Further research on the Internet revealed our experience was not that unusual. The fixes we applied consisted of: 1) routing the drain line from the hydroboost directly into the pump reservoir, 2) installing a small power steering cooler after the power steering box but before the filter, and returning to the power steering pump return fitting, and finally 3) cutting 1/8 inch off the plunger rod connecting the hydroboost to the brake booster. This last fix came about as a result of loosening the bolts holding the hydroboost to the master immediately after experiencing the self-application of the brakes and seeing the master pushed away from the hydroboost by the plunger. Hope this might help those who try to implement the suggestions in your article.
Jeff Smith: Thanks for your installation details, Scott. We've run into self-application of brake in the past and discovered, as you did, that there must be some clearance between the pushrod and the master cylinder piston to compensate for temperature changes, as everything heats up and expands, especially if the master cylinder is aluminum.
Opening and closing points can be confusing, which is why this illustration from Comp Cams
Turbo Cam Timing Trip-Up
Wabasha, MN: I enjoyed the camshaft and turbo's article ("The Truth About Camshafts," June '11). On page 26, Urban claims that with opening the exhaust valve sooner with either a tighter LSA or long exhaust duration, the engine generally responds better....I get the longer exhaust duration, but I always thought (with all other things being equal) a wider LSA would open the exhaust earlier....Maybe I have been reading my degree wheel incorrectly all these years!...
Jeff Smith: Occasionally I get caught moving too quickly. Perhaps I went into valve float when this error made its way into the magazine. Yes, Greg, you are correct that when the lobe-separation angle (LSA) is widened, it opens and closes the exhaust valve earlier. Just to add to the clarification, it works the opposite for the intake lobe, where widening the LSA means delaying the opening and closing of the intake valve.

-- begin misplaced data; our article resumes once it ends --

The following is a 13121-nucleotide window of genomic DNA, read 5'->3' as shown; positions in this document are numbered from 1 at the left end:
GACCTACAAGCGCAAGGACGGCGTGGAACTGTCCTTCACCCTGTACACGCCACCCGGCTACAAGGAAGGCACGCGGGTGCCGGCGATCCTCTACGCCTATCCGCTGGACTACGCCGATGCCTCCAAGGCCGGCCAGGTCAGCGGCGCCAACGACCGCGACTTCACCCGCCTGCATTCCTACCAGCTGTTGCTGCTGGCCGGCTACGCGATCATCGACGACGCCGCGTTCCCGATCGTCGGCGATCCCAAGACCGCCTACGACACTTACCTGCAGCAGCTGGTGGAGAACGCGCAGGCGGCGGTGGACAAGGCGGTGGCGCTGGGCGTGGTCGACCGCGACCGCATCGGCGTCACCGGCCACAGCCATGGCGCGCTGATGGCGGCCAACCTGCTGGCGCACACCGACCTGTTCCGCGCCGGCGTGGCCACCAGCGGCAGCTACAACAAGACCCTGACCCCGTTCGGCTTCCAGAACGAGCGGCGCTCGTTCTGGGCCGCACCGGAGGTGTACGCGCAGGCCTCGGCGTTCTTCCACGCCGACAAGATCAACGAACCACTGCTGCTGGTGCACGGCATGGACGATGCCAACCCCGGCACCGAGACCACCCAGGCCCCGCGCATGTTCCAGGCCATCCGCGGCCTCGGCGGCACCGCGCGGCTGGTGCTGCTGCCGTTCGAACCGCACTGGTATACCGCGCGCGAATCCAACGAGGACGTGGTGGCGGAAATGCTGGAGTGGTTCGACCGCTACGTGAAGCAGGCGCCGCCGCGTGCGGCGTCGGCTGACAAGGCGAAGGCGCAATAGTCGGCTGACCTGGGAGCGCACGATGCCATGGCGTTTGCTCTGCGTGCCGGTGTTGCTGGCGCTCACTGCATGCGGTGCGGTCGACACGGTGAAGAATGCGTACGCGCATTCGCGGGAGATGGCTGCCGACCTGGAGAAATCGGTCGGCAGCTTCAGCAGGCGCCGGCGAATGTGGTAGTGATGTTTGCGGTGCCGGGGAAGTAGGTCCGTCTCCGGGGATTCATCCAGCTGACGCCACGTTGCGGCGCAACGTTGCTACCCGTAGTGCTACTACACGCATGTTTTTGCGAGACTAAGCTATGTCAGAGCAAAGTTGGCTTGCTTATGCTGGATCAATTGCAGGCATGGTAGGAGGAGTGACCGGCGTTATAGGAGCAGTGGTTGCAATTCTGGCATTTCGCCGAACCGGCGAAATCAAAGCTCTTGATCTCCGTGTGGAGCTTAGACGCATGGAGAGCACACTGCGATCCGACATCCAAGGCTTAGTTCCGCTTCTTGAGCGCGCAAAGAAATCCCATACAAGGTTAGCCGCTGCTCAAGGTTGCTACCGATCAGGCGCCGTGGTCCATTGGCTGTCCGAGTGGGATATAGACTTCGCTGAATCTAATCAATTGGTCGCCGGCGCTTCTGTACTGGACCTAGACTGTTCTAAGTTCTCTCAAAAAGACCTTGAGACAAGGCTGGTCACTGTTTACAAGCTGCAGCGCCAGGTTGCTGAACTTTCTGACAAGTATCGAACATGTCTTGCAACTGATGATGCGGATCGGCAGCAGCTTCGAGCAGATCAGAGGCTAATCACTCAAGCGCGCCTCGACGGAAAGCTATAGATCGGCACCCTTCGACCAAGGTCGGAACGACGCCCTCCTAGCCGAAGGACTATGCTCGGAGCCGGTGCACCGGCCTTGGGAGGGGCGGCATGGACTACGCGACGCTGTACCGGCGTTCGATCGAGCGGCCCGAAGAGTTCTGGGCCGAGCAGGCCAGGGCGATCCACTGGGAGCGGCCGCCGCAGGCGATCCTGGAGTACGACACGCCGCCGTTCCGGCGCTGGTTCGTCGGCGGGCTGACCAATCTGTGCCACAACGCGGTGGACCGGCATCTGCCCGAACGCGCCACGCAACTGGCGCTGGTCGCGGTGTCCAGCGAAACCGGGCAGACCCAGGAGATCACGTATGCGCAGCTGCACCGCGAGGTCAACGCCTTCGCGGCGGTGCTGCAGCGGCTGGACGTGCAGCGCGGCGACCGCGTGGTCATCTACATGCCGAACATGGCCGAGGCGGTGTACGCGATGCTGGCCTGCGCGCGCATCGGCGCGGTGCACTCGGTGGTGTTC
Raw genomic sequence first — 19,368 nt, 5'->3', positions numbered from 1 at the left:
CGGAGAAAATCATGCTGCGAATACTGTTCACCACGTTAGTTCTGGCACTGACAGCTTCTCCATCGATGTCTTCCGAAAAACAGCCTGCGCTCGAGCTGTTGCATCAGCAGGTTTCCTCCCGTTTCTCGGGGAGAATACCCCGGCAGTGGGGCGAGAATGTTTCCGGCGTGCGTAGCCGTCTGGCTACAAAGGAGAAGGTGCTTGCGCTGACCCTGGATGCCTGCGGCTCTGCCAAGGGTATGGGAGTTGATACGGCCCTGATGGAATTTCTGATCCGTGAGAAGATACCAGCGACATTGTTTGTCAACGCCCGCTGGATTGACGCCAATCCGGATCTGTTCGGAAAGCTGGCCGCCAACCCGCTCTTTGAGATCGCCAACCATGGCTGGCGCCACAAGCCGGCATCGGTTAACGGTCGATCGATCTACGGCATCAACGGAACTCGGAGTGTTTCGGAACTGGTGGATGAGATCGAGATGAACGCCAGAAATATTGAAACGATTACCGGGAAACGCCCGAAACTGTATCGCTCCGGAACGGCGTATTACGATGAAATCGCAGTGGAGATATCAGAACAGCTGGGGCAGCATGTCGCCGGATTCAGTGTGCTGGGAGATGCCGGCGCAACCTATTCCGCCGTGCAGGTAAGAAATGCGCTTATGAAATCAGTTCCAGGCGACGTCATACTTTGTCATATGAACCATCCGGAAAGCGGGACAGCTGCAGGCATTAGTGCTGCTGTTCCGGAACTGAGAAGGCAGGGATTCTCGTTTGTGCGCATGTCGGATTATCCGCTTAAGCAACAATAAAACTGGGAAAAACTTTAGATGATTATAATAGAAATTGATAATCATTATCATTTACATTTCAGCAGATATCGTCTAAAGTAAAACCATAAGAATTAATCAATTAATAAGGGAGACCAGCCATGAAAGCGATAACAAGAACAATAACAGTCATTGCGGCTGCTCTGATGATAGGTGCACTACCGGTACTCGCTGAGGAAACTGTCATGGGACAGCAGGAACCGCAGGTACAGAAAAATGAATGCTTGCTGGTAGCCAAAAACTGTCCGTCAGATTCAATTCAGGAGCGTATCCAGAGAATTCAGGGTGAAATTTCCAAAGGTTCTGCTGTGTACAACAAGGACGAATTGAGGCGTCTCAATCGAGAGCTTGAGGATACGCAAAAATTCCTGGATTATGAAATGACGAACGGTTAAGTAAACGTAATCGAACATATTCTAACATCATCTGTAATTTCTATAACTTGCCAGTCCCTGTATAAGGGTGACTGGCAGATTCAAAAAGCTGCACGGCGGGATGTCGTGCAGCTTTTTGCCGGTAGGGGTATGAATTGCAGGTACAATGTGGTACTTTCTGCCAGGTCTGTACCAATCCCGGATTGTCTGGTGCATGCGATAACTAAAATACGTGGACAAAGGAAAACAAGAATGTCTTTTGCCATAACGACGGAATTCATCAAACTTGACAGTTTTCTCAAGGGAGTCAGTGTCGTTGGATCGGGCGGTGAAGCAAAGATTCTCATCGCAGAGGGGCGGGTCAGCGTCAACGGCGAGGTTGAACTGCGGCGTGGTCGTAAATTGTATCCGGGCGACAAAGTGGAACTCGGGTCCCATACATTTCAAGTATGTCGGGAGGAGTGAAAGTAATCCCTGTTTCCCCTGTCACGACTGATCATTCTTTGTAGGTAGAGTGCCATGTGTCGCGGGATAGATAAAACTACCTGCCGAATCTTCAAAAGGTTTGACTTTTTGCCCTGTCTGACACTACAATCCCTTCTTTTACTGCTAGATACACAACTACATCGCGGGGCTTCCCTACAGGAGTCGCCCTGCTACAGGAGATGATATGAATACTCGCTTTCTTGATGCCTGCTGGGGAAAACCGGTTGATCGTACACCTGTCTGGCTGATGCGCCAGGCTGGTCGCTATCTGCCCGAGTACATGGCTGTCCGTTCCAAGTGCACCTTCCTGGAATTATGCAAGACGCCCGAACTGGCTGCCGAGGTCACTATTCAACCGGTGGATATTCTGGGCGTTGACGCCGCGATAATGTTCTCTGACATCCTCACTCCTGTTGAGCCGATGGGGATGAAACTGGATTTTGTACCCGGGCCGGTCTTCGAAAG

: I have a 350ci Chevy with a short water pump in a '60 Studebaker Lark convertible. I am currently using an engine-driven fan that just fits behind the radiator....I cannot move the radiator forward because the A/C condenser just fits behind the grille. I want to upgrade to an LS-series engine using the stock EFI. I am not concerned about the electronics, as I have installed EFI engines into Studebakers in the past. However, the engine and cooling fan (electric or engine-driven) must fit into the same space as the current engine. Are the LS engines with accessory drives longer than engines with short water pumps and V-belt accessory drives like the alternator, power steering, and A/C?... Thanks for your help. I love the mag, especially the tech articles.
This illustration shows the basic dimensions of the LS engine. According to Will Handzel’s
Jeff Smith: According to a set of illustrations we got from our friends at Kwik Performance, it appears that all the different LS engine configurations are slightly shorter than a typical small-block Chevy (SBC) with a short water pump. The main source of possible confusion will depend on which LS engine you choose. Our previous research into the LS engine accessory drives revealed that there are three different depths, depending on the application. The truck engines use a balancer that extends farther forward than the early LS F-car balancer, while the LS1/LS6 Corvette application is the shallowest. Each of these drives requires its own specific components, like balancers, water pumps, pulleys, power steering, and A/C components. Our pal Wayne Powell at Kwik Performance also informed us that the '10/'11 Camaro accessory drive has changed and now has basically the same depth (harmonic balancer spacing) as the truck systems.